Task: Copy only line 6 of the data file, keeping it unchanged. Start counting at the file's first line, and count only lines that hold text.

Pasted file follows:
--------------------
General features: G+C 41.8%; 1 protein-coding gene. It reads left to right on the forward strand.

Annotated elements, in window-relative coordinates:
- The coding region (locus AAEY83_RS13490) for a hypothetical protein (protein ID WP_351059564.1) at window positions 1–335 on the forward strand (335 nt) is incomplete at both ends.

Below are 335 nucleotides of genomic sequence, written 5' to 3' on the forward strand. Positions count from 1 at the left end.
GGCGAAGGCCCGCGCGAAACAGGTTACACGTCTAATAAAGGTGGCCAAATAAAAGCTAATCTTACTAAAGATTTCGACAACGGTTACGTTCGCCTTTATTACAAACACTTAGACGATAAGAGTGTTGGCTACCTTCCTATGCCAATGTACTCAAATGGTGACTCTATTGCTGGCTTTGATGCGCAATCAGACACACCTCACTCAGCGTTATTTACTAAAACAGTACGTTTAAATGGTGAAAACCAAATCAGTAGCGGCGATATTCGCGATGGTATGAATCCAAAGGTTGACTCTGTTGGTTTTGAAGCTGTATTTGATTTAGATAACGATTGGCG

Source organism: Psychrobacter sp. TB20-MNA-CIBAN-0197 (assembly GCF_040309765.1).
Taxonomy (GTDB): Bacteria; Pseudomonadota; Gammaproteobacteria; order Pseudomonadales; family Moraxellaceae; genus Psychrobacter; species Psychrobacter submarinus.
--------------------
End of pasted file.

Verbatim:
Source organism: Psychrobacter sp. TB20-MNA-CIBAN-0197 (assembly GCF_040309765.1).